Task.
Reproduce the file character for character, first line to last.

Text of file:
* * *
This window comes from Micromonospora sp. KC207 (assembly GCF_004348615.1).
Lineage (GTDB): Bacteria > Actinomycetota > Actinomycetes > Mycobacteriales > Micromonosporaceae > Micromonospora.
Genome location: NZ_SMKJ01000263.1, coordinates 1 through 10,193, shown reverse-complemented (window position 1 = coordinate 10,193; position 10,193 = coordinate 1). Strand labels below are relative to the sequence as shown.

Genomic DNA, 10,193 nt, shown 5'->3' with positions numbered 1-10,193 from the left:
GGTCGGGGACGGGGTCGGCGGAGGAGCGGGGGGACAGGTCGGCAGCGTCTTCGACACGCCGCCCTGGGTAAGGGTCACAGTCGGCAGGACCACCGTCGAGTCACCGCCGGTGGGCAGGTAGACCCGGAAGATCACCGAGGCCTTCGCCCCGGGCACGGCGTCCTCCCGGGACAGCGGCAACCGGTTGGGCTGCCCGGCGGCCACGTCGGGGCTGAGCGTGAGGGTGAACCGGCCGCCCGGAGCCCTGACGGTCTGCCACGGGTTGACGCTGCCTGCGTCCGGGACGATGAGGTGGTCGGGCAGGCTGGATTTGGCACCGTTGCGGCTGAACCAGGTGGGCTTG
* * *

This window comes from Micromonospora sp. KC207 (assembly GCF_004348615.1).
Lineage (GTDB): Bacteria > Actinomycetota > Actinomycetes > Mycobacteriales > Micromonosporaceae > Micromonospora.
Genome location: NZ_SMKJ01000263.1, coordinates 1 through 10,193, shown reverse-complemented (window position 1 = coordinate 10,193; position 10,193 = coordinate 1). Strand labels below are relative to the sequence as shown.

Genomic DNA, 10,193 nt, shown 5'->3' with positions numbered 1-10,193 from the left:
GGTCGGGGACGGGGTCGGCGGAGGAGCGGGGGGACAGGTCGGCAGCGTCTTCGACACGCCGCCCTGGGTAAGGGTCACAGTCGGCAGGACCACCGTCGAGTCACCGCCGGTGGGCAGGTAGACCCGGAAGATCACCGAGGCCTTCGCCCCGGGCACGGCGTCCTCCCGGGACAGCGGCAACCGGTTGGGCTGCCCGGCGGCCACGTCGGGGCTGAGCGTGAGGGTGAACCGGCCGCCCGGAGCCCTGACGGTCTGCCACGGGTTGACGCTGCCTGCGTCCGGGACGATGAGGTGGTCGGGCAGGCTGGATTTGGCACCGTTGCGGCTGAACCAGGTGGGCTTG